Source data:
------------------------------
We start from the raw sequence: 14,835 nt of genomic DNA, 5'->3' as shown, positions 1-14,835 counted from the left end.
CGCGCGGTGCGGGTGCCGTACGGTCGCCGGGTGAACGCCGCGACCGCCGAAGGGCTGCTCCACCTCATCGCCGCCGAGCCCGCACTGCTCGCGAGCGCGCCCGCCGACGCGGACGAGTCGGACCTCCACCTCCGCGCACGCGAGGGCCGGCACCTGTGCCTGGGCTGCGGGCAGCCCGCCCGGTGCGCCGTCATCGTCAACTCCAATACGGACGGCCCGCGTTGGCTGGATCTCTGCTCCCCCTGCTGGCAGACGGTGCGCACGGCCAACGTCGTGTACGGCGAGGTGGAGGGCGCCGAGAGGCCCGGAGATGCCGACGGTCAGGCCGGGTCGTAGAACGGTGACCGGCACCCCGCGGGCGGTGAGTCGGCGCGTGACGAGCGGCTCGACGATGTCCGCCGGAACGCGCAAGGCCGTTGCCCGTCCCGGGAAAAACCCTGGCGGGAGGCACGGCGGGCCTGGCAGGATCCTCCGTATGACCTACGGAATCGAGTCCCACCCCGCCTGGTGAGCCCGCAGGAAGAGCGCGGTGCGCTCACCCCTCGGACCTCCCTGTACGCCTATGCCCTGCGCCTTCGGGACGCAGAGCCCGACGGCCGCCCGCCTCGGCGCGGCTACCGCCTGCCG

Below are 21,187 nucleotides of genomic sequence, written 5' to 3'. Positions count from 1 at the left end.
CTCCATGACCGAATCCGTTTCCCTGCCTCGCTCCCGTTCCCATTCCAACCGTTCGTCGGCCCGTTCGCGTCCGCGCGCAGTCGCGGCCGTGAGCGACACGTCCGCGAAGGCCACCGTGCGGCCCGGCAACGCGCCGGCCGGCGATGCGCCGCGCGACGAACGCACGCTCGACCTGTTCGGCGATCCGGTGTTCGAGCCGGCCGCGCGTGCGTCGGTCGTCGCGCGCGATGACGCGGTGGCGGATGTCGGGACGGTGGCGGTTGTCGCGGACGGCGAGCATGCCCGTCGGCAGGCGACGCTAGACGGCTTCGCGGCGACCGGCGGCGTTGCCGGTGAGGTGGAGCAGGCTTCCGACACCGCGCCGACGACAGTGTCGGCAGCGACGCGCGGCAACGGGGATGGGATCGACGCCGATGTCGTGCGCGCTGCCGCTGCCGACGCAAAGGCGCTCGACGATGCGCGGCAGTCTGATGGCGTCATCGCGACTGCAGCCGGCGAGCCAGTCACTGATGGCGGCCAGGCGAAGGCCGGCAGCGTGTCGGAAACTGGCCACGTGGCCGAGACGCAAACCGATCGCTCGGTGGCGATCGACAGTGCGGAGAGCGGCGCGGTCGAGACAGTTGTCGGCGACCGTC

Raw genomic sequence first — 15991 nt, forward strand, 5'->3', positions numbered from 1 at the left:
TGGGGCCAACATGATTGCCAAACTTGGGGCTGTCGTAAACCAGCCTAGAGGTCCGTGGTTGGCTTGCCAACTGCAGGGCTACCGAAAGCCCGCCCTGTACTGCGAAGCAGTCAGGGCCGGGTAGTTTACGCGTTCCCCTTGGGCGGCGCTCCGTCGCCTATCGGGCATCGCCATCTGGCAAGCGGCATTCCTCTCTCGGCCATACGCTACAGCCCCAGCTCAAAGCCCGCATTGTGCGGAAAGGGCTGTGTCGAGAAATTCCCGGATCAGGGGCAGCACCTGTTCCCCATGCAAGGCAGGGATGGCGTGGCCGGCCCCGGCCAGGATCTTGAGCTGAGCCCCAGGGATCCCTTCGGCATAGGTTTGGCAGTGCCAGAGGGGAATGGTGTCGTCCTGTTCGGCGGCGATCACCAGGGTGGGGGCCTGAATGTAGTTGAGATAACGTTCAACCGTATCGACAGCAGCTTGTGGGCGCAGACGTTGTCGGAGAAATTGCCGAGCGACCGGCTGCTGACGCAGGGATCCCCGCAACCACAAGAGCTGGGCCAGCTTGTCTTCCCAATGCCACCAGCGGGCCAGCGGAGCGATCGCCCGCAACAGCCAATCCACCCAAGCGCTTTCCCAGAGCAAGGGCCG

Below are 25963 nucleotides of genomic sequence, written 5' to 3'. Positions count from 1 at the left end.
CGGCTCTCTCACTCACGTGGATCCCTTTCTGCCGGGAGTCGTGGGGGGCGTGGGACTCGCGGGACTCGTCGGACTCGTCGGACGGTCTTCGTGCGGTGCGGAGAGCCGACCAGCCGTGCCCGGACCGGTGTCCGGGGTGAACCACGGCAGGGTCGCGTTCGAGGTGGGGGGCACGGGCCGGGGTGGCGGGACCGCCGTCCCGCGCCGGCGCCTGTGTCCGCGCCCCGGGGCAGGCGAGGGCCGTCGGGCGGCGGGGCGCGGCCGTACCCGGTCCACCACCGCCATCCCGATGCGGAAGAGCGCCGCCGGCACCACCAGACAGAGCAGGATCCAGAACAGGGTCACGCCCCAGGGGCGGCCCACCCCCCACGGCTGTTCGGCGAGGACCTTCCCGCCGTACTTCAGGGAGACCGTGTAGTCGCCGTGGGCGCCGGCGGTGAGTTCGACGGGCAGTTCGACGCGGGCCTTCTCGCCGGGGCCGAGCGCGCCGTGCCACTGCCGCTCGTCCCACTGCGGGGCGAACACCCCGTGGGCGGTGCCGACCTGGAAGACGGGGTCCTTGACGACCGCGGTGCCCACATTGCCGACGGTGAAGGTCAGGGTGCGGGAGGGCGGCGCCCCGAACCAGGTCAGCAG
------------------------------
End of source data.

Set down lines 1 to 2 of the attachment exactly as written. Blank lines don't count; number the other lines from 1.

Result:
We start from the raw sequence: 14,835 nt of genomic DNA, 5'->3' as shown, positions 1-14,835 counted from the left end.
CGCGCGGTGCGGGTGCCGTACGGTCGCCGGGTGAACGCCGCGACCGCCGAAGGGCTGCTCCACCTCATCGCCGCCGAGCCCGCACTGCTCGCGAGCGCGCCCGCCGACGCGGACGAGTCGGACCTCCACCTCCGCGCACGCGAGGGCCGGCACCTGTGCCTGGGCTGCGGGCAGCCCGCCCGGTGCGCCGTCATCGTCAACTCCAATACGGACGGCCCGCGTTGGCTGGATCTCTGCTCCCCCTGCTGGCAGACGGTGCGCACGGCCAACGTCGTGTACGGCGAGGTGGAGGGCGCCGAGAGGCCCGGAGATGCCGACGGTCAGGCCGGGTCGTAGAACGGTGACCGGCACCCCGCGGGCGGTGAGTCGGCGCGTGACGAGCGGCTCGACGATGTCCGCCGGAACGCGCAAGGCCGTTGCCCGTCCCGGGAAAAACCCTGGCGGGAGGCACGGCGGGCCTGGCAGGATCCTCCGTATGACCTACGGAATCGAGTCCCACCCCGCCTGGTGAGCCCGCAGGAAGAGCGCGGTGCGCTCACCCCTCGGACCTCCCTGTACGCCTATGCCCTGCGCCTTCGGGACGCAGAGCCCGACGGCCGCCCGCCTCGGCGCGGCTACCGCCTGCCG